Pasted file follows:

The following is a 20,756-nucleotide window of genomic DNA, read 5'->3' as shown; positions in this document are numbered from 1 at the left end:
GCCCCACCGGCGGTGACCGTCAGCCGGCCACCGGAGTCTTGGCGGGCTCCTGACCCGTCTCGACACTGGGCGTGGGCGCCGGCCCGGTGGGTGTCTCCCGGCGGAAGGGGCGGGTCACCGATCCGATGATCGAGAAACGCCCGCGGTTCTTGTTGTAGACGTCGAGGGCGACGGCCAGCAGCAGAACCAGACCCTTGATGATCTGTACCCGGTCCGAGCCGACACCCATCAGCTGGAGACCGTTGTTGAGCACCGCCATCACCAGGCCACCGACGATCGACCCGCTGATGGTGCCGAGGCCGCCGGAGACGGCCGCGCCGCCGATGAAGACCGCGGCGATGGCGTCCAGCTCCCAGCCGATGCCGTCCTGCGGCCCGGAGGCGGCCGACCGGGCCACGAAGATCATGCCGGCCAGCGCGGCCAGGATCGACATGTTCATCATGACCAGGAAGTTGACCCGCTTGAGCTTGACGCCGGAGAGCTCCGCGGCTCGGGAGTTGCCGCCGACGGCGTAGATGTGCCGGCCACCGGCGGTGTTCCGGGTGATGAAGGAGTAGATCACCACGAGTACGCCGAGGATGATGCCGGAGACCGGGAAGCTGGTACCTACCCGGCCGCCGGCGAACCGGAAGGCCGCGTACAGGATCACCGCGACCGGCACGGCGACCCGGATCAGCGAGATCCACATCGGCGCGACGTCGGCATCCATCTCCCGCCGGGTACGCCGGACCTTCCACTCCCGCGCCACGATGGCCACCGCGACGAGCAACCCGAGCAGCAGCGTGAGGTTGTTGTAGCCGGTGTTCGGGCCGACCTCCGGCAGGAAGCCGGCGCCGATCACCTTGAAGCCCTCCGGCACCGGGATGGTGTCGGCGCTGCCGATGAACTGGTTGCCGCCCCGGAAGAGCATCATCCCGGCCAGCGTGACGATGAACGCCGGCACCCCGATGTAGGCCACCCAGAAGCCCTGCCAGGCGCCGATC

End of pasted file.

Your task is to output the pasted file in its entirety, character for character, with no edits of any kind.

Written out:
The following is a 20,756-nucleotide window of genomic DNA, read 5'->3' as shown; positions in this document are numbered from 1 at the left end:
GCCCCACCGGCGGTGACCGTCAGCCGGCCACCGGAGTCTTGGCGGGCTCCTGACCCGTCTCGACACTGGGCGTGGGCGCCGGCCCGGTGGGTGTCTCCCGGCGGAAGGGGCGGGTCACCGATCCGATGATCGAGAAACGCCCGCGGTTCTTGTTGTAGACGTCGAGGGCGACGGCCAGCAGCAGAACCAGACCCTTGATGATCTGTACCCGGTCCGAGCCGACACCCATCAGCTGGAGACCGTTGTTGAGCACCGCCATCACCAGGCCACCGACGATCGACCCGCTGATGGTGCCGAGGCCGCCGGAGACGGCCGCGCCGCCGATGAAGACCGCGGCGATGGCGTCCAGCTCCCAGCCGATGCCGTCCTGCGGCCCGGAGGCGGCCGACCGGGCCACGAAGATCATGCCGGCCAGCGCGGCCAGGATCGACATGTTCATCATGACCAGGAAGTTGACCCGCTTGAGCTTGACGCCGGAGAGCTCCGCGGCTCGGGAGTTGCCGCCGACGGCGTAGATGTGCCGGCCACCGGCGGTGTTCCGGGTGATGAAGGAGTAGATCACCACGAGTACGCCGAGGATGATGCCGGAGACCGGGAAGCTGGTACCTACCCGGCCGCCGGCGAACCGGAAGGCCGCGTACAGGATCACCGCGACCGGCACGGCGACCCGGATCAGCGAGATCCACATCGGCGCGACGTCGGCATCCATCTCCCGCCGGGTACGCCGGACCTTCCACTCCCGCGCCACGATGGCCACCGCGACGAGCAACCCGAGCAGCAGCGTGAGGTTGTTGTAGCCGGTGTTCGGGCCGACCTCCGGCAGGAAGCCGGCGCCGATCACCTTGAAGCCCTCCGGCACCGGGATGGTGTCGGCGCTGCCGATGAACTGGTTGCCGCCCCGGAAGAGCATCATCCCGGCCAGCGTGACGATGAACGCCGGCACCCCGATGTAGGCCACCCAGAAGCCCTGCCAGGCGCCGATC